ELLIJAY, Georgia — Up in the Blue Ridge Mountains it’s easy to get lost on the countless trails that lace up the mountains of north Georgia. Was it a left at the chicken coops and a right at the volunteer fire department? Or was it a right at the pack of wild turkeys and a left at the cabin where they feed the bears and make America’s most ill-advised home videos?
The directions don’t really matter, because no matter how you get lost, it’s more important to have the right vehicle to get found — one that can extract you from the trails and get you back home. Something like the Ranger FX4 Level II, maybe the most expensive Ranger we’ve ever driven but also the most capable.
Ford’s Ranger is the evergreen in the truck forest. Along with the Chevrolet S-10 that also appeared about the same time America last saw Michael Jackson’s OEM nose, the Ranger has been a veteran of the compact truck market since the early 1980s in pretty much its current shape and form. Toyota’s Tacoma and Nissan’s Frontier are comparative Nineties newbies.
Though it underwent revamps in 1993 and 1998, the Ranger’s updates were done more in dragging-tail fashion than in a cutting-edge Lexus way. Is that bad? How new does a truck have to be, to be useful? It depends on how much you like good steering, airbags, and a comfy interior, not really strong Ranger attributes until the 1998 redo. Since then, it’s been the truck of choice in its niche, with decent safety ratings and reliability, and a clean shape that’s been updated enough to keep its innocuous good looks in good repair.
For 2003, the Ranger gets the latest in its periodic nip-and-tuck jobs. This one needs to be good, too — the Chevrolet S-10 is about to be put down in favor of a new Colorado, and the Nissan Frontier will be replaced in the next year and a half. With Ford’s financial issues pressing some new products back, a new Ranger hasn’t been talked about much in Dearborn.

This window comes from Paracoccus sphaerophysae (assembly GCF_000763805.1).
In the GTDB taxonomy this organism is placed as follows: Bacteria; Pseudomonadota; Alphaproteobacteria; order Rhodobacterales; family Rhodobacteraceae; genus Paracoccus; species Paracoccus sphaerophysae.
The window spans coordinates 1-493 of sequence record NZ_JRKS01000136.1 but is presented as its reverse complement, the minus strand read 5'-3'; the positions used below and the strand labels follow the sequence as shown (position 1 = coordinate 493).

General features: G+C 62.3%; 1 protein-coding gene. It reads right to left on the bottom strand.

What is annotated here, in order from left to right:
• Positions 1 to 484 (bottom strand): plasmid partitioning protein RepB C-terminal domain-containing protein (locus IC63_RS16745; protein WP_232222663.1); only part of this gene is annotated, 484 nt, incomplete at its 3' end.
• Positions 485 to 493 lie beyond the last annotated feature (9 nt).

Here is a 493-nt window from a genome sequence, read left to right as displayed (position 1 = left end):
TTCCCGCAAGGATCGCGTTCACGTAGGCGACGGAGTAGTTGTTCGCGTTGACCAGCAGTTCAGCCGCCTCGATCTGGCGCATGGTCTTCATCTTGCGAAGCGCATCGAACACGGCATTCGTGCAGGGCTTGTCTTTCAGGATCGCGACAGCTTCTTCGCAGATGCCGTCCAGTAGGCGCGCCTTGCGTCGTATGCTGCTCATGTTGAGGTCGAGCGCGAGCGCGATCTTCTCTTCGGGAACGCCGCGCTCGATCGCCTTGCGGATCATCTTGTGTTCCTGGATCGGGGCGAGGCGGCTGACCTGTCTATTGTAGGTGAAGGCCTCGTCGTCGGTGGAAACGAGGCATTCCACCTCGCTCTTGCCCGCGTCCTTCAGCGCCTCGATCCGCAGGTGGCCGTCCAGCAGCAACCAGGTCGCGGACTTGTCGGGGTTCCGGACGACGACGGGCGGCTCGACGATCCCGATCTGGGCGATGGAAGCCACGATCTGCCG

With no announced plans to replace the Ranger anytime soon, it’s going to be up to the fundamentals to carry this one through an extended lifespan. That, and new variations like the off-road specialist package introduced this year, the FX4 Level II.
Improved for 2003
2003 Ford Ranger FX4 Level II
2003 Ford Ranger FX4 Level IIEnlarge Photo
The engines include Ford’s 2.3-liter, 143-hp four; a 154-hp flexible-fuel V-6; and the 207-hp 4.0-liter six shared with the Explorers. A five-speed manual gearbox is standard on most models, as is rear-wheel drive; a five-speed automatic is a notable higher-dollar option on many Rangers unavailable on the competition. Body styles are Regular Cab or four-door SuperCab, though a true front-hinged four-door model isn’t in the lineup; bed styles are Styleside or the hippy Flareside and beds come in six-foot or seven-foot lengths.
Every 2003 Ranger gets some improvements. All Rangers get freshened styling with a new power-dome hood and most of them get a new honeycomb grille. Tow hooks are standard on 4x4s; Edge and 4x4 XLTs get fog lamps. New seats are available and new paint colors are too.
More serious hardware improvements slot in underneath the sheetmetal. The front rotors have been upsized and get the requisite new calipers; the rear-wheel brake cylinders are bigger, too. Glass areas are thicker and there’s more attention to sound deadening. The LATCH child-seat tether system has been installed, lastly.
The trim levels include XL; XLT; Edge; Tremor, with its 485-watt sound system; and the two FX4 Off-Road 4x4 packages. The base one includes all-terrain tires, premium gas-charged shocks, front tow hooks, skid plates, limited slip axle and unique badging. The FX4 Level II, driven here, gets special sport front bucket seats trimmed in blue on our tester.
Scooting around the dirt roads up and down Double Knob Gap, the Ranger’s basic virtues shine right through its up, up, and away sticker price of $25,095 as tested. It’s a roomy little truck, with an interior as user-friendly as that in the Explorer (because, in essence, it’s the same dash found in the Explorer Sport Trac), a bed large enough to carry along mountain bikes and a gas grille and coolers filled with designated beverages — and when that’s all emptied out, the hardware to go exploring beyond the trails cut for the easiest tourist access.